The arrival of cloud computing services such as AWS and Microsoft Azure in South Africa has had a major impact on businesses and the local hosting market.
One of the main reasons for this is how easily companies can use cloud services without the technical knowledge needed to build and maintain such complex systems themselves.
Absolute Hosting director Jade Benson said it’s adapt or die for the hosting companies in South Africa.
However, he also said that their shared hosting services have not been affected by the arrival of international cloud platforms in South Africa, as they offer customers a simple product that explicitly targets the .za namespace.
“Customers don’t need the skills, software, and licenses needed to deploy simple online services like WordPress hosting, email hosting, and domain registration,” said Benson.
While standard shared hosting services have been relatively isolated from the rise of cloud computing, platforms like AWS and Azure have come to dominate larger enterprises for their business benefits.
In 2022, the International Data Corporation surveyed 106 South African chief information and technology officers, 70% of whom said public cloud applications are essential to their organization’s technological transformation.
80% also said cloud-based solutions had helped their organization maintain operations during the Covid-19 lockdown restrictions.
Vodacom managing executive for cloud, hosting and security Kabelo Makwane said these statistics were not surprising.
“This is in line with our claims several years ago when we embraced cloud hosting and expected more organizations to use the technology to accelerate their digital transformation journeys,” Makwane told MyBroadband.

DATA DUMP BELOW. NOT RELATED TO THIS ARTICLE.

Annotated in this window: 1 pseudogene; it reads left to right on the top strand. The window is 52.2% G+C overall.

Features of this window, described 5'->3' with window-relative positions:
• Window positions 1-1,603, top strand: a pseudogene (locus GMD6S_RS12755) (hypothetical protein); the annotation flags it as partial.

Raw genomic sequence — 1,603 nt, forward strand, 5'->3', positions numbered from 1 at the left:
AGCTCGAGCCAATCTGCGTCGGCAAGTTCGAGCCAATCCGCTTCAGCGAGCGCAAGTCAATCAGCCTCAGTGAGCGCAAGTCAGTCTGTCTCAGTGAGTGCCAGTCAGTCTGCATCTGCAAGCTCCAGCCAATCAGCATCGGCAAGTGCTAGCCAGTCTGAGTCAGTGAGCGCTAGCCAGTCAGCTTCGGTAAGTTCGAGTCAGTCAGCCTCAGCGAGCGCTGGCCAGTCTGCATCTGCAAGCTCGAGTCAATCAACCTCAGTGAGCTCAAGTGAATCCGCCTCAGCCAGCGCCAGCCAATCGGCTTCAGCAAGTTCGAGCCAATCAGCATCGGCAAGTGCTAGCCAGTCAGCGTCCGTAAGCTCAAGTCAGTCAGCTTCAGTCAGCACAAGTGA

Makwane said the advent of international cloud services has helped Vodacom Business’s evolution from a telco to a technology company.
Barry Kemp, head of Vox’s cloud division, said they have also developed their services and started offering multi-cloud products, including cloud facilities for virtual data centers.
Kemp said connecting different cloud platforms is the key to success in this area.
“The other significant change was staff training across multiple cloud solutions to provide customers with turnkey solutions.”
Kemp said the advent of platforms such as AWS and Microsoft Azure provided opportunities for local providers and South African businesses to leverage technologies previously unattainable.
“Platforms, products and services that help customers scale, run and innovate their businesses are now readily available,” he said.
“Local providers have rapidly retrained to build, deliver and support a wide range of services delivered both internationally and locally.”
According to Benson, companies that are not moving with the times may be left behind, as greater adoption of cloud computing services is a certainty.
“I suspect that hosts that haven’t invested in deploying their own cloud services that can compete with these large companies are seeing an exodus to some degree,” Benson said.
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